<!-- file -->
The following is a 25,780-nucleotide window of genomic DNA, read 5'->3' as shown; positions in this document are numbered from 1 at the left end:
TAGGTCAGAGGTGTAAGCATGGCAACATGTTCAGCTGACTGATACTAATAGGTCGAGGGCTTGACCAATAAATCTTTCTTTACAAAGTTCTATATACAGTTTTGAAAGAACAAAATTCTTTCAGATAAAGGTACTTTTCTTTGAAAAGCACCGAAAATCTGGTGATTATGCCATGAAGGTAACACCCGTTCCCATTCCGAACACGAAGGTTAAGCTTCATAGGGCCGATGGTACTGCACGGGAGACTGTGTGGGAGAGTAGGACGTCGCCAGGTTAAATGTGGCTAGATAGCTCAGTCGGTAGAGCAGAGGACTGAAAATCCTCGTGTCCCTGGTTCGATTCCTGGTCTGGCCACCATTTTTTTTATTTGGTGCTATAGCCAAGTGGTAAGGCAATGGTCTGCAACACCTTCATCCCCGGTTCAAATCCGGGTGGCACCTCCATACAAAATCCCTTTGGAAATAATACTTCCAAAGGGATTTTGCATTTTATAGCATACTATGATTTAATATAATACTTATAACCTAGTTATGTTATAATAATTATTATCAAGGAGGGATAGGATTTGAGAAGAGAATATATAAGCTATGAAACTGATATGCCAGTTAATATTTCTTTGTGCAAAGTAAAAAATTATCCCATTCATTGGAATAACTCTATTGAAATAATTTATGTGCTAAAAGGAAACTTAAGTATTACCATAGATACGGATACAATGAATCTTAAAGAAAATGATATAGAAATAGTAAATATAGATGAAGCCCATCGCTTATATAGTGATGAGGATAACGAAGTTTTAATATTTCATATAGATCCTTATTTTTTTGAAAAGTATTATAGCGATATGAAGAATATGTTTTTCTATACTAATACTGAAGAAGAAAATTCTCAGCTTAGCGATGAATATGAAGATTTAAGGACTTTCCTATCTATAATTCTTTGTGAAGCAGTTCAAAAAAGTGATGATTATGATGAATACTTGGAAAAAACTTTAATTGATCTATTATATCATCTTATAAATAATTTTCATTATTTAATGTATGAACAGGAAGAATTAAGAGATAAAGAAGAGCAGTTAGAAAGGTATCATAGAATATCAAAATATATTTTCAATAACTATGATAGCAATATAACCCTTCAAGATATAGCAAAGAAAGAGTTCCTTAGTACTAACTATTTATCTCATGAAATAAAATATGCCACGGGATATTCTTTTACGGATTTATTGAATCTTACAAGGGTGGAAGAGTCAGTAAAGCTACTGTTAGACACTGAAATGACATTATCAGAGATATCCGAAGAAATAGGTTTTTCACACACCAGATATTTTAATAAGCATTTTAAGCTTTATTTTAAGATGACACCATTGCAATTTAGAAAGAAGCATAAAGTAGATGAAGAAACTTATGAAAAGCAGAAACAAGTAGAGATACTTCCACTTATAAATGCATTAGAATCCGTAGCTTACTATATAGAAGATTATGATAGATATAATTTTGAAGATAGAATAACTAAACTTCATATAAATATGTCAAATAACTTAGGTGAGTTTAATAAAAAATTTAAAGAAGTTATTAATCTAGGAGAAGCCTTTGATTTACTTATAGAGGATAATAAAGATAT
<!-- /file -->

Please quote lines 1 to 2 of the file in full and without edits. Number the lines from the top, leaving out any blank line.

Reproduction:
The following is a 25,780-nucleotide window of genomic DNA, read 5'->3' as shown; positions in this document are numbered from 1 at the left end:
TAGGTCAGAGGTGTAAGCATGGCAACATGTTCAGCTGACTGATACTAATAGGTCGAGGGCTTGACCAATAAATCTTTCTTTACAAAGTTCTATATACAGTTTTGAAAGAACAAAATTCTTTCAGATAAAGGTACTTTTCTTTGAAAAGCACCGAAAATCTGGTGATTATGCCATGAAGGTAACACCCGTTCCCATTCCGAACACGAAGGTTAAGCTTCATAGGGCCGATGGTACTGCACGGGAGACTGTGTGGGAGAGTAGGACGTCGCCAGGTTAAATGTGGCTAGATAGCTCAGTCGGTAGAGCAGAGGACTGAAAATCCTCGTGTCCCTGGTTCGATTCCTGGTCTGGCCACCATTTTTTTTATTTGGTGCTATAGCCAAGTGGTAAGGCAATGGTCTGCAACACCTTCATCCCCGGTTCAAATCCGGGTGGCACCTCCATACAAAATCCCTTTGGAAATAATACTTCCAAAGGGATTTTGCATTTTATAGCATACTATGATTTAATATAATACTTATAACCTAGTTATGTTATAATAATTATTATCAAGGAGGGATAGGATTTGAGAAGAGAATATATAAGCTATGAAACTGATATGCCAGTTAATATTTCTTTGTGCAAAGTAAAAAATTATCCCATTCATTGGAATAACTCTATTGAAATAATTTATGTGCTAAAAGGAAACTTAAGTATTACCATAGATACGGATACAATGAATCTTAAAGAAAATGATATAGAAATAGTAAATATAGATGAAGCCCATCGCTTATATAGTGATGAGGATAACGAAGTTTTAATATTTCATATAGATCCTTATTTTTTTGAAAAGTATTATAGCGATATGAAGAATATGTTTTTCTATACTAATACTGAAGAAGAAAATTCTCAGCTTAGCGATGAATATGAAGATTTAAGGACTTTCCTATCTATAATTCTTTGTGAAGCAGTTCAAAAAAGTGATGATTATGATGAATACTTGGAAAAAACTTTAATTGATCTATTATATCATCTTATAAATAATTTTCATTATTTAATGTATGAACAGGAAGAATTAAGAGATAAAGAAGAGCAGTTAGAAAGGTATCATAGAATATCAAAATATATTTTCAATAACTATGATAGCAATATAACCCTTCAAGATATAGCAAAGAAAGAGTTCCTTAGTACTAACTATTTATCTCATGAAATAAAATATGCCACGGGATATTCTTTTACGGATTTATTGAATCTTACAAGGGTGGAAGAGTCAGTAAAGCTACTGTTAGACACTGAAATGACATTATCAGAGATATCCGAAGAAATAGGTTTTTCACACACCAGATATTTTAATAAGCATTTTAAGCTTTATTTTAAGATGACACCATTGCAATTTAGAAAGAAGCATAAAGTAGATGAAGAAACTTATGAAAAGCAGAAACAAGTAGAGATACTTCCACTTATAAATGCATTAGAATCCGTAGCTTACTATATAGAAGATTATGATAGATATAATTTTGAAGATAGAATAACTAAACTTCATATAAATATGTCAAATAACTTAGGTGAGTTTAATAAAAAATTTAAAGAAGTTATTAATCTAGGAGAAGCCTTTGATTTACTTATAGAGGATAATAAAGATAT